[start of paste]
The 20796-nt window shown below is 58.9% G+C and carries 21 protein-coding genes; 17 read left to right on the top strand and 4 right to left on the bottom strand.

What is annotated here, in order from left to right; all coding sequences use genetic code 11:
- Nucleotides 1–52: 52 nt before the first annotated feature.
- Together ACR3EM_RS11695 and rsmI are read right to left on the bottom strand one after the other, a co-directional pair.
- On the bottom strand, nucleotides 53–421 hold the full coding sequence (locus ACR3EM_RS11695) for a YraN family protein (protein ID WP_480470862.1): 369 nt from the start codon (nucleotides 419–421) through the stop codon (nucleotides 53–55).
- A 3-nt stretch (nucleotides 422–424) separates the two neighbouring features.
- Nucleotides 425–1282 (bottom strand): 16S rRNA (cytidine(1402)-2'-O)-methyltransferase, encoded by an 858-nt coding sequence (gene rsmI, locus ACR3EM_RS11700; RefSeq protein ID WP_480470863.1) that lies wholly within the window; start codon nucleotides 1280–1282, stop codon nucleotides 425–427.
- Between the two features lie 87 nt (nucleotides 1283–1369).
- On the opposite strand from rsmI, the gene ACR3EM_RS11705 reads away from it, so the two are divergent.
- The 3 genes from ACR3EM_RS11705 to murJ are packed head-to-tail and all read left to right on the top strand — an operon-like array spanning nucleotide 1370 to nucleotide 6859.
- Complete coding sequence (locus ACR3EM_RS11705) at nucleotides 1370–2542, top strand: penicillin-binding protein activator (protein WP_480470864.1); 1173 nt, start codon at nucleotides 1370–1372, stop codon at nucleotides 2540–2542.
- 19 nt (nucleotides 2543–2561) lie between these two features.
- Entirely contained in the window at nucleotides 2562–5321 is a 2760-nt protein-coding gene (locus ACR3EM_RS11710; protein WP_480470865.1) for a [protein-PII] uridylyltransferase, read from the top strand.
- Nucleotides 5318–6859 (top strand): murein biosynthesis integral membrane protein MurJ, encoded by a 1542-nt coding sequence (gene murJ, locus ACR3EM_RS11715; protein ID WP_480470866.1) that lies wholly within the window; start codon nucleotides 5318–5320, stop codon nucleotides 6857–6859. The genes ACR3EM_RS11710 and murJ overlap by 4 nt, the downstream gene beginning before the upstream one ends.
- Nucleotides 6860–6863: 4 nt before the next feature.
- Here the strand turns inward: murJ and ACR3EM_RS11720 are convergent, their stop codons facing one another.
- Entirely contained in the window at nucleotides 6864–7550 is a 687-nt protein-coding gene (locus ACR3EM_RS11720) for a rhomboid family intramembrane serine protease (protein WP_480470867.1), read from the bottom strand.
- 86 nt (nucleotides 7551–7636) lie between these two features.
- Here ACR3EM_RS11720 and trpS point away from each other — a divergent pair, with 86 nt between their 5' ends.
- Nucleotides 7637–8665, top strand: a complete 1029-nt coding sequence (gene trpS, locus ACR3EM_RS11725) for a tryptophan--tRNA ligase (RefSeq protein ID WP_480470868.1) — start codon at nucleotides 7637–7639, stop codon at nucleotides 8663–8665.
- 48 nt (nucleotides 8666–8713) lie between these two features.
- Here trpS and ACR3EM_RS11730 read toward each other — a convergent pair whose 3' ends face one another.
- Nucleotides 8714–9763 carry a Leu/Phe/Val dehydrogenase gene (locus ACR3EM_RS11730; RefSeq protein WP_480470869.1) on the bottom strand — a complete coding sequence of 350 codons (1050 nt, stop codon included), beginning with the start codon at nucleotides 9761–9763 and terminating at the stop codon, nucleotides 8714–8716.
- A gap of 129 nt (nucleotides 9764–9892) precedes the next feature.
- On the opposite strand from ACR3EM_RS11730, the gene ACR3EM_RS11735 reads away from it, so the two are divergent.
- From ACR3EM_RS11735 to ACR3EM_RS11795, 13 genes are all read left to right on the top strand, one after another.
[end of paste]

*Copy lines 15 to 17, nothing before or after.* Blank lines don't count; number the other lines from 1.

- Nucleotides 6860–6863: 4 nt before the next feature.
- Here the strand turns inward: murJ and ACR3EM_RS11720 are convergent, their stop codons facing one another.
- Entirely contained in the window at nucleotides 6864–7550 is a 687-nt protein-coding gene (locus ACR3EM_RS11720) for a rhomboid family intramembrane serine protease (protein WP_480470867.1), read from the bottom strand.